Comfortable base for exploring genuine Dayak longhouses and mausoleums.
Another ces (engine-powered canoe) brings us from Muara Paho to Melek, a fairly large mining town. Under normal circumstances, this would be a 2-3 hour affair, but thanks to the high water we take a short-cut, which cuts of a significant bend in the river, and reduces the travel time to a little more than 1.5 hours. Which is quite enough, because the river here is still quite wide, and not a very exciting scenery.
The river near Muara Paho is, supposedly, home to the freshwater Irrawaddy dolphins, but with so much debris, and rubbish, in the river, it is impossible to spot which hump on the surface is a dolphin’s head, and which is not. I take it that none of them were, as the Irrawaddy dolphin, like in so many other places where they occur, have a tough time surviving, partly from getting entangled in nets, but also because of the pollution from boats and from mining.
Getting off in Melak, we set foot again on terra firma, no board walks here – yet parts of the town are flooded, due to the high water levels of the river. The town itself is standard fare, not particularly attractive, but – to our delight – we find a hotel with large, comfortable rooms, AC and hot water, as well as satellite TV and fast internet. Quite a change from the previous days.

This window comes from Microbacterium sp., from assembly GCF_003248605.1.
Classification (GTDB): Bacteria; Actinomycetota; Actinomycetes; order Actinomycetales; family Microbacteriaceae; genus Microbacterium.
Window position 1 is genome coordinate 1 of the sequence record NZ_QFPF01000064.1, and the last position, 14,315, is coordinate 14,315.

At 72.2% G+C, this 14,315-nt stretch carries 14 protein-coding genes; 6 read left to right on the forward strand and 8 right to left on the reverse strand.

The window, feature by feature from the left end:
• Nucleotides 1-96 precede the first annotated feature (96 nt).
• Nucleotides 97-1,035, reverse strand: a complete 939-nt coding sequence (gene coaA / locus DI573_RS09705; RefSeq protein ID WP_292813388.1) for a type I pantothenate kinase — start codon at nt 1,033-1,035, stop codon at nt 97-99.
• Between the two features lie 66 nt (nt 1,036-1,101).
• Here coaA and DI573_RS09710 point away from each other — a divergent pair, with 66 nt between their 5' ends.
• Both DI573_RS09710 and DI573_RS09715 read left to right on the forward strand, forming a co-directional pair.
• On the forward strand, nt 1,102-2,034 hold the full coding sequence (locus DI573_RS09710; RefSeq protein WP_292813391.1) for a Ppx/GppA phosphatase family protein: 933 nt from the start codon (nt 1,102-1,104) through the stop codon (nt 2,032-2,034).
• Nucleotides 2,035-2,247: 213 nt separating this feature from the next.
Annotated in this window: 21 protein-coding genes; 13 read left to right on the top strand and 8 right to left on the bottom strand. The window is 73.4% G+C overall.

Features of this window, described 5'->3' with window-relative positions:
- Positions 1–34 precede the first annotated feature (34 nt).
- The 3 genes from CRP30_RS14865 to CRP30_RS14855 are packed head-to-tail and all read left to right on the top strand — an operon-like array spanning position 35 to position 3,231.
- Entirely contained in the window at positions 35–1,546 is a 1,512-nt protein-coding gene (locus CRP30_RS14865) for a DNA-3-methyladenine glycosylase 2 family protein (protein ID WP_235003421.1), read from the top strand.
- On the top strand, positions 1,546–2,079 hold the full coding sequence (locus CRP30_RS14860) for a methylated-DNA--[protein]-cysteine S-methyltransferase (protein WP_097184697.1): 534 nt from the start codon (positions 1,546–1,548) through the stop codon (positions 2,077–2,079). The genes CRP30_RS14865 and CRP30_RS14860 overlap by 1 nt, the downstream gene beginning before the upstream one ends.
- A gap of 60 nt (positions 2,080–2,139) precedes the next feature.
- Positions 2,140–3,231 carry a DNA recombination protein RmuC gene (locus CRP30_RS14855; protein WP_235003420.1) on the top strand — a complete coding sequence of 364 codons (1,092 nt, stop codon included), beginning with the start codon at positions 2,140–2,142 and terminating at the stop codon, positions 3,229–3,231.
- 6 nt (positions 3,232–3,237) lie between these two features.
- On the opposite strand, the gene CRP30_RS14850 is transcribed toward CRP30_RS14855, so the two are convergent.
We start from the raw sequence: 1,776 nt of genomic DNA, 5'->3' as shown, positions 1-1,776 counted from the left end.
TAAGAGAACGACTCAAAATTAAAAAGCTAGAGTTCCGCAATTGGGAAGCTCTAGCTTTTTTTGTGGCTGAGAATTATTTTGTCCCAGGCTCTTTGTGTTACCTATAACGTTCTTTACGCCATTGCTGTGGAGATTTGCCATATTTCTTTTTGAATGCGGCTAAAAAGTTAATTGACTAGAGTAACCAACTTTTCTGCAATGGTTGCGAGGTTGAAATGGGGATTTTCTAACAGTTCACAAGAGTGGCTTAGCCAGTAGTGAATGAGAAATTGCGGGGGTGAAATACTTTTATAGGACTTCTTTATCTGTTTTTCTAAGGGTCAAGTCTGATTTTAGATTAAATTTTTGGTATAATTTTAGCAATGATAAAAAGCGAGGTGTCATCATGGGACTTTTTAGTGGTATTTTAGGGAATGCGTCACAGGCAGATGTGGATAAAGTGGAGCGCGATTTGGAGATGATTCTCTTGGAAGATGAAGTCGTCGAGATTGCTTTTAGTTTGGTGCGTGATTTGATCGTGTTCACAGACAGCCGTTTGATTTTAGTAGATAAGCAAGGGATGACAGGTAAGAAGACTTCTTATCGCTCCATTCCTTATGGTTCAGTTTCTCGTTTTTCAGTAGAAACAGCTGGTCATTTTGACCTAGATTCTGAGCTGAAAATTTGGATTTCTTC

Melak is a good base for exploring the surrounding Dayak villages and their longhouses, by car. On the way, we come across the Kersay Luwak Forest Reserve, a stretch of forest with, reputedly, more than 50 types of orchids. But once again, we find ourselves in a bind, the only person present at the entrance wants an exorbitant amount as an entrance fee – something like three times what we paid in Bogor Botanical Gardens – but cannot issue an official ticket. And is not prepared to negotiate. As it is still raining, anyway, we give it a miss.
We admire the longhouses at the villages of Benung and Eheng, claimed to be 76 and 53 years
old, respectively, and both decorated with patongs, the wooden sculpted totems. Having seen a few longhouses now, they are in fact mainly impressive because of their size, but they are not particularly beautiful. Architecturally, the houses in Tana Toraja and Mamasa, but also the Rumah Adats in Flores and the Batak houses in Sumatra are for more advanced. And the same counts for the wooden sculptures, the patongs, which are mostly big and tall, but aesthetically not very special, and rather coarsely carved. They are often funny, though, like one with a mustache looking very much like a Dutch colonial officer – although judging from the state of the sculpture, this is probably a copy, in this climate not much of wood will have survived from colonial times. Other great examples are the patongs outside the Catholic church of another village, Barong Tongkok, depicting two Dutch priests, apparently from around 1965.
next our final stretch of river upstream